Rural districts, like mine in Northern California, have had a lot of trouble with Medicare managed care plans. During the late 1990s, Medicare Plus Choice plans — the original version of Medicare benefits provided through private insurance plans — pulled out of our districts and never looked back. Rural communities were deemed under-populated and unprofitable, and our beneficiaries were left confused and with limited healthcare options.
Today, the Medicare Plus Choice program is gone. Repackaged as Medicare Advantage, the program can now boast that all Medicare beneficiaries — regardless of where they live — have at least one private plan option serving their community. Expanding access to rural and historically under-served areas is a positive development, but, as with everything, we have to monitor the price of this progress.
Last month, the nonpartisan Medicare Payment Advisory Commission (MedPAC), the nonpartisan Congressional Budget Office (CBO) and the Office of the Actuaries of the Centers for Medicare and Medicaid Services (CMS) all released separate data showing that the government spends 12 percent more to provide care for beneficiaries in Medicare Advantage plans than traditional Medicare.
Reaction to this news has been varied, motivated as much by genuine policy concerns as politics. However, there should be one thing that every member in this House can agree on: When an insurance provider is receiving government payments for a service that is costing, on average, 12 percent more than traditional Medicare pays for the exact same service, we should at least review that payment policy. If that review shows that the extra money isn’t yielding extra results, then the payment policy needs to be revised.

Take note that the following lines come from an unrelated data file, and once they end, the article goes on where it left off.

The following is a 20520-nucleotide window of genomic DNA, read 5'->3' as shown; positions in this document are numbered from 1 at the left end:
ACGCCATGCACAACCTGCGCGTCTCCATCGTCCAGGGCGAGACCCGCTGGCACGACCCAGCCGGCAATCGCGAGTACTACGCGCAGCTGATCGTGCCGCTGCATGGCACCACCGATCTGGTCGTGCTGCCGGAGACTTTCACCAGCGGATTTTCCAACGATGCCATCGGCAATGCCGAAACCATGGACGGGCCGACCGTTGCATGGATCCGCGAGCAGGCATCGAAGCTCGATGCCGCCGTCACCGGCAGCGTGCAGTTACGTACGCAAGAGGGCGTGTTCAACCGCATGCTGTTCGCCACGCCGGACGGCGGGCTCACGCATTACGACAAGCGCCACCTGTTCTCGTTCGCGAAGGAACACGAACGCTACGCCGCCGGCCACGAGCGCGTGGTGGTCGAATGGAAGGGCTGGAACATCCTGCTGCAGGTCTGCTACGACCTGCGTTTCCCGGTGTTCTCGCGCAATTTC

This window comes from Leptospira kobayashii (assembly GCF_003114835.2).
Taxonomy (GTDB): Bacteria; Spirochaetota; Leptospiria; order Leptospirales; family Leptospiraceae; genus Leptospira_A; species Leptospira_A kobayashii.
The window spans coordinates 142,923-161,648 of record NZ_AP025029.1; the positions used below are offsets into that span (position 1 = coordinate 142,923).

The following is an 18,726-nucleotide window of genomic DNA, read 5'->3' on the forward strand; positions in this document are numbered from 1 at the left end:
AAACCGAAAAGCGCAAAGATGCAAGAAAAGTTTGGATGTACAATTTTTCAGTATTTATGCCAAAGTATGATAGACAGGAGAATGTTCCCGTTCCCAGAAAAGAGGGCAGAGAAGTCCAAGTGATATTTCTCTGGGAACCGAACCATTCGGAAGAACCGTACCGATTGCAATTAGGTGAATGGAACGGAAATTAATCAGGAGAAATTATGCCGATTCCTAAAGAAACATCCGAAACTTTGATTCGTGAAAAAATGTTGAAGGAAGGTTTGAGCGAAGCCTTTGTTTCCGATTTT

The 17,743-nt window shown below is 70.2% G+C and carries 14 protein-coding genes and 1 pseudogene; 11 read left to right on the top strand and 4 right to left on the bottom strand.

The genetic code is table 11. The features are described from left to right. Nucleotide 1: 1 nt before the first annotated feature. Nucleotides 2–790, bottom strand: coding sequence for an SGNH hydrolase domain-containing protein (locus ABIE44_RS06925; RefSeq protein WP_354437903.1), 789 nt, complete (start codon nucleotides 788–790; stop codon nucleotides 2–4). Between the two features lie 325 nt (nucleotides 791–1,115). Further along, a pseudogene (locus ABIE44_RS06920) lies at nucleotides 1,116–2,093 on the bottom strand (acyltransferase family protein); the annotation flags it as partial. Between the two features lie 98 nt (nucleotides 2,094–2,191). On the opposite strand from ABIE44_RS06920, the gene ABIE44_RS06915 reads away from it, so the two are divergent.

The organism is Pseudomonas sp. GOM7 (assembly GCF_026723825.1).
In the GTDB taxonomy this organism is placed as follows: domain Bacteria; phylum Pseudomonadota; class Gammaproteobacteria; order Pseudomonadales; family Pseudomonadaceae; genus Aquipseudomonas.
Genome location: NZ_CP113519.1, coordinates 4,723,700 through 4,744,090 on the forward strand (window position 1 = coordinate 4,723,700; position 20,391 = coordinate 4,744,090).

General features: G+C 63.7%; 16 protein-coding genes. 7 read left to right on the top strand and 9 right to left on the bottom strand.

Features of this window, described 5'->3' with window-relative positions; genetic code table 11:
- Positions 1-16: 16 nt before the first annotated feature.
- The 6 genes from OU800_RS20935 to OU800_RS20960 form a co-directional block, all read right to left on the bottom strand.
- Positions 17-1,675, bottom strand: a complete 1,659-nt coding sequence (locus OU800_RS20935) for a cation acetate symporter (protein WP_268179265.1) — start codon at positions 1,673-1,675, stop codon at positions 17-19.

This is particularly true for those plans with excessively high reimbursements —in some cases, over 150 percent of traditional Medicare costs. These outliers have the highest reimbursement rates and, seemingly, the least requirements. Known as private-fee-for-service plans, they are not required to have provider networks or conduct utilization management — calling into serious doubt their ability to provide any great value to Medicare through chronic disease management.
Make no mistake — we are talking about a lot of money. CBO has told us that capping Medicare Advantage payments at 150 percent of fee-for-service would yield $4 billion in savings over a 10-year period. Bringing Medicare Advantage payments in line with fee-for-service payments scores almost $160 billion in savings over that same time frame. Medicare Advantage payments represent significant expenditures, and it’s clear that a thorough review of the program is needed, as are comprehensive data from CMS.
Congress cannot accurately assess the appropriateness of payment rates without clear data on what plans are offering and what services beneficiaries are actually getting. For example, while CMS does tell us that the additional benefits offered by Medicare Advantage plans are valued at $86 per month, they aren’t telling us the rates at which seniors are actually using these services.
Similarly, CMS claims that Medicare Advantage plans are leaders in developing care management programs for chronic diseases. But, they aren’t telling us how much plans are spending on these services or whether the services are improving patient outcomes. And yes, we’ve requested this information.
We do know that some Medicare Advantage plans operate efficiently. They provide both traditional and extra benefits at a lower cost than fee-for-service Medicare. A congressional review of the appropriate data will allow us to figure out why these plans are more efficient than others. It will allow us to alter payments accordingly, if we decide that rewarding efficiency is our goal.
Let’s be clear: Democrats do not support the elimination of the Medicare Advantage program. But it shouldn’t be immune from scrutiny. Almost one-fifth of Medicare beneficiaries are enrolled in a Medicare Advantage plan, yet we have never reviewed this program to ensure we are getting what we pay for.
Under the guidance of Health subcommittee Chairman Pete Stark, this review process has begun. He recently convened the first hearing on Medicare Advantage in the program’s history, and additional hearings are forthcoming.
As the American population ages, we’ll need to stretch every healthcare penny to the limit. We simply can’t afford any wasteful spending. That means we’ll need to put more effort into monitoring where healthcare funds are going and whether they are being spent wisely. And that’s to everyone’s advantage.
Thompson is a member of the House Ways and Means Committee.
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